Some of the most common mistakes that new entrepreneurs make are to spread themselves too thin, to not concentrate on revenue-generating activities, and to try to tackle too many goals at one time. In order to be successful, all entrepreneurs need to learn how to delegate and outsource, become good at bootstrapping and budgeting, and streamlining their goals while outlining the microsteps that it will take to make them happen.

Ok fantastic. Thank you for those excellent insights, Let’s now shift to the main focus of our interview about How to Successfully Ride The Emotional Highs & Lows Of Being An Entrepreneur. The journey of an entrepreneur is never easy, and is filled with challenges, failures, setbacks, as well as joys, thrills and celebrations. This might be intuitive, but I think it will be very useful to specifically articulate it. Can you describe to our readers why no matter how successful you are as an entrepreneur, you will always have fairly dramatic highs and lows? Particularly, can you help explain why this is different from someone with a “regular job”?

Fairly dramatic highs and lows are a good way to put it. No matter how successful you are as an entrepreneur, there will still be those horrible days when nothing seems to go right or the way that you expected, and then suddenly it will turn around and you’ll have a big win or two. I live this all the time. The best thing you can do is to find a coping method when you experience those lows; a way to reset your mindset. It can be anything from taking the afternoon off to spending some time with your family, joining a few friends for a night out, going for a run, or catching a yoga class. Whatever makes you feel better so that you can figure out your next steps and reframe the situation.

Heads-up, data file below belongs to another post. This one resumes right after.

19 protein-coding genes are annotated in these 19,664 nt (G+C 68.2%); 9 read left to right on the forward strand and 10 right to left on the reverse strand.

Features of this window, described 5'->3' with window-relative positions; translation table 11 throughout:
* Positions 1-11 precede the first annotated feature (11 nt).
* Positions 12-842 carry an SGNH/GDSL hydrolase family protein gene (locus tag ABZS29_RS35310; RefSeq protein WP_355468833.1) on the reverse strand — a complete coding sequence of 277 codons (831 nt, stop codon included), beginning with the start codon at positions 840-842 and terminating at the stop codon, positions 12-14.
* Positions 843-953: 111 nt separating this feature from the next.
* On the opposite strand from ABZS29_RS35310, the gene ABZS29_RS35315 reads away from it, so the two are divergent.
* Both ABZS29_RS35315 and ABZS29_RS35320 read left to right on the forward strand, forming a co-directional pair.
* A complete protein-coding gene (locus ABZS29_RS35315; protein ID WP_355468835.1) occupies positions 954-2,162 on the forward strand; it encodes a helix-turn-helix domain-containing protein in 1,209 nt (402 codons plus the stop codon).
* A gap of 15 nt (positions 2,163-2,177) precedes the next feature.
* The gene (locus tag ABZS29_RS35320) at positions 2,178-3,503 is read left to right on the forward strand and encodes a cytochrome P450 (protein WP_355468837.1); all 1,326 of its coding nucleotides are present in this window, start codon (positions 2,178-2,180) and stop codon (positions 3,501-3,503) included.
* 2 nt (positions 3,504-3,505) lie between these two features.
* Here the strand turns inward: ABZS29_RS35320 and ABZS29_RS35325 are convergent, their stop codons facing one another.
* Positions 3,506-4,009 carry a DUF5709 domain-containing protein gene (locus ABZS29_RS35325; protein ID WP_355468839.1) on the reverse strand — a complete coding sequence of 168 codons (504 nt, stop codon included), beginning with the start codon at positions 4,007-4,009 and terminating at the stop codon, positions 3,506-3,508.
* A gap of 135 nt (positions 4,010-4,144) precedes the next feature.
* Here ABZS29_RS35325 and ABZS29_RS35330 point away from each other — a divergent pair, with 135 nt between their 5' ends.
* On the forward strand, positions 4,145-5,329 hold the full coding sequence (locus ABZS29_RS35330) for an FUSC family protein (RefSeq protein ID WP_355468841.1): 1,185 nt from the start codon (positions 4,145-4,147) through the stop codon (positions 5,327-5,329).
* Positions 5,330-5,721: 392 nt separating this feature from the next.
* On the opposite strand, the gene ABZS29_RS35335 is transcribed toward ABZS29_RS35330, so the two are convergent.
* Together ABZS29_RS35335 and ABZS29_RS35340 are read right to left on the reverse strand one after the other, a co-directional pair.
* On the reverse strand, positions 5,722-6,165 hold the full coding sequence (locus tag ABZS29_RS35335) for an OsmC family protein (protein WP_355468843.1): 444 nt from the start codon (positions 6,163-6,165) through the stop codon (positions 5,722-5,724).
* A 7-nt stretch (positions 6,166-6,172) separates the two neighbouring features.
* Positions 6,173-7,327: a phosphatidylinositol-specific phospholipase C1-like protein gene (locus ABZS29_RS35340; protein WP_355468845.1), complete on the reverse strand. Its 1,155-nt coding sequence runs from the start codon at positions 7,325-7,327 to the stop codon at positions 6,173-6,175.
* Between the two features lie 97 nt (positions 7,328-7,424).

The difference between these highs and lows as an entrepreneur vs. someone with a regular 9 to 5 job is that the success of your business depends on your personal success as a founder. If you have a regular job, you are still getting paid either way so there is less at stake.

Do you feel comfortable sharing a story from your own experience about how you felt unusually high and excited as a result of your business? We would love to hear it.

I’ve had a lot of wins with my business and my career as a solopreneur. Some highs have included getting a book deal, launching a new show, getting some strong endorsements, client successes, and taking control over my own professional trajectory. When something goes really well for me, my confidence soars and I have strong faith that I made the right choice in becoming an entrepreneur.

Do you feel comfortable sharing a story from your own experience about how you felt unusually low, and vulnerable as a result of your business? We would love to hear it.

There have been many times when my pitches have been ignored or rejected, business deals didn’t turn out like I’d expected, or I met with some dead ends (in terms of wasted effort). These are my lows, and the times that I struggle most when it comes to my entrepreneurial experience. I believe that no matter how high our level of success, we all still have a tough time with setbacks, but just get better at flipping them around.

Based on your experience can you tell us what you did to bounce back?